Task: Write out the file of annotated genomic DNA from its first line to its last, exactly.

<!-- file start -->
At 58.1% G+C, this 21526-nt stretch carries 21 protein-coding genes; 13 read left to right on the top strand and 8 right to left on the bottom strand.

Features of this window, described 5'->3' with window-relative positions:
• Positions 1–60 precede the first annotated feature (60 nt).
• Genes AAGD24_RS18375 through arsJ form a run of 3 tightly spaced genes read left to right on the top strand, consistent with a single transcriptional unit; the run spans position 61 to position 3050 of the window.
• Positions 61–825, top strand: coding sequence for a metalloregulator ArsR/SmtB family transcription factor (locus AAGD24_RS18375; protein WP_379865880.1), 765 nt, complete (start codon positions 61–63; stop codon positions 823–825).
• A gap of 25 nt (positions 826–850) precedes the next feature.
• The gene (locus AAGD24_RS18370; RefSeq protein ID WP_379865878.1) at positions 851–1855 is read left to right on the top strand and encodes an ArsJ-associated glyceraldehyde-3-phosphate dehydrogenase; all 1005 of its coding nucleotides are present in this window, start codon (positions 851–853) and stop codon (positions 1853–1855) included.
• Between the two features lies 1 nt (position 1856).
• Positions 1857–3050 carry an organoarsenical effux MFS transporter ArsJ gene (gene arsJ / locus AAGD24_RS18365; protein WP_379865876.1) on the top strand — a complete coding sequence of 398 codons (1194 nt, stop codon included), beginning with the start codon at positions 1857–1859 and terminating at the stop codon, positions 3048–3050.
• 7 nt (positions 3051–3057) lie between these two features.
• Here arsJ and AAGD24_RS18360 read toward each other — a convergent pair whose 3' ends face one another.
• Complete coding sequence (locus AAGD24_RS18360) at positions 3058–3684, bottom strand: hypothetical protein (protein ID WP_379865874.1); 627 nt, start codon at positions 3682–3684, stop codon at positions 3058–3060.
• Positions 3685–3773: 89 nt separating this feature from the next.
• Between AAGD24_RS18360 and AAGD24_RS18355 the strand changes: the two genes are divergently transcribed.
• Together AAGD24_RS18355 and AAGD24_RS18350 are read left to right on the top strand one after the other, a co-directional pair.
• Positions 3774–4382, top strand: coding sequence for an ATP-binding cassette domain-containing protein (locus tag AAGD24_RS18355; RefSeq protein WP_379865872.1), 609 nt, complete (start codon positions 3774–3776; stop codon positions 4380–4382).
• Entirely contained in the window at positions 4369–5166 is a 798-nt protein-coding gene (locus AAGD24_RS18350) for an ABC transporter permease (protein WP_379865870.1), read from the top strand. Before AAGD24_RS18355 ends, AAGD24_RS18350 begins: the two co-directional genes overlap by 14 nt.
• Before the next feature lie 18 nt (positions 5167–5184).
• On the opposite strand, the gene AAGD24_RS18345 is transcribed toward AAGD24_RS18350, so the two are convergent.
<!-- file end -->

At 58.1% G+C, this 21526-nt stretch carries 21 protein-coding genes; 13 read left to right on the top strand and 8 right to left on the bottom strand.

Features of this window, described 5'->3' with window-relative positions:
• Positions 1–60 precede the first annotated feature (60 nt).
• Genes AAGD24_RS18375 through arsJ form a run of 3 tightly spaced genes read left to right on the top strand, consistent with a single transcriptional unit; the run spans position 61 to position 3050 of the window.
• Positions 61–825, top strand: coding sequence for a metalloregulator ArsR/SmtB family transcription factor (locus AAGD24_RS18375; protein WP_379865880.1), 765 nt, complete (start codon positions 61–63; stop codon positions 823–825).
• A gap of 25 nt (positions 826–850) precedes the next feature.
• The gene (locus AAGD24_RS18370; RefSeq protein ID WP_379865878.1) at positions 851–1855 is read left to right on the top strand and encodes an ArsJ-associated glyceraldehyde-3-phosphate dehydrogenase; all 1005 of its coding nucleotides are present in this window, start codon (positions 851–853) and stop codon (positions 1853–1855) included.
• Between the two features lies 1 nt (position 1856).
• Positions 1857–3050 carry an organoarsenical effux MFS transporter ArsJ gene (gene arsJ / locus AAGD24_RS18365; protein WP_379865876.1) on the top strand — a complete coding sequence of 398 codons (1194 nt, stop codon included), beginning with the start codon at positions 1857–1859 and terminating at the stop codon, positions 3048–3050.
• 7 nt (positions 3051–3057) lie between these two features.
• Here arsJ and AAGD24_RS18360 read toward each other — a convergent pair whose 3' ends face one another.
• Complete coding sequence (locus AAGD24_RS18360) at positions 3058–3684, bottom strand: hypothetical protein (protein ID WP_379865874.1); 627 nt, start codon at positions 3682–3684, stop codon at positions 3058–3060.
• Positions 3685–3773: 89 nt separating this feature from the next.
• Between AAGD24_RS18360 and AAGD24_RS18355 the strand changes: the two genes are divergently transcribed.
• Together AAGD24_RS18355 and AAGD24_RS18350 are read left to right on the top strand one after the other, a co-directional pair.
• Positions 3774–4382, top strand: coding sequence for an ATP-binding cassette domain-containing protein (locus tag AAGD24_RS18355; RefSeq protein WP_379865872.1), 609 nt, complete (start codon positions 3774–3776; stop codon positions 4380–4382).
• Entirely contained in the window at positions 4369–5166 is a 798-nt protein-coding gene (locus AAGD24_RS18350) for an ABC transporter permease (protein WP_379865870.1), read from the top strand. Before AAGD24_RS18355 ends, AAGD24_RS18350 begins: the two co-directional genes overlap by 14 nt.
• Before the next feature lie 18 nt (positions 5167–5184).
• On the opposite strand, the gene AAGD24_RS18345 is transcribed toward AAGD24_RS18350, so the two are convergent.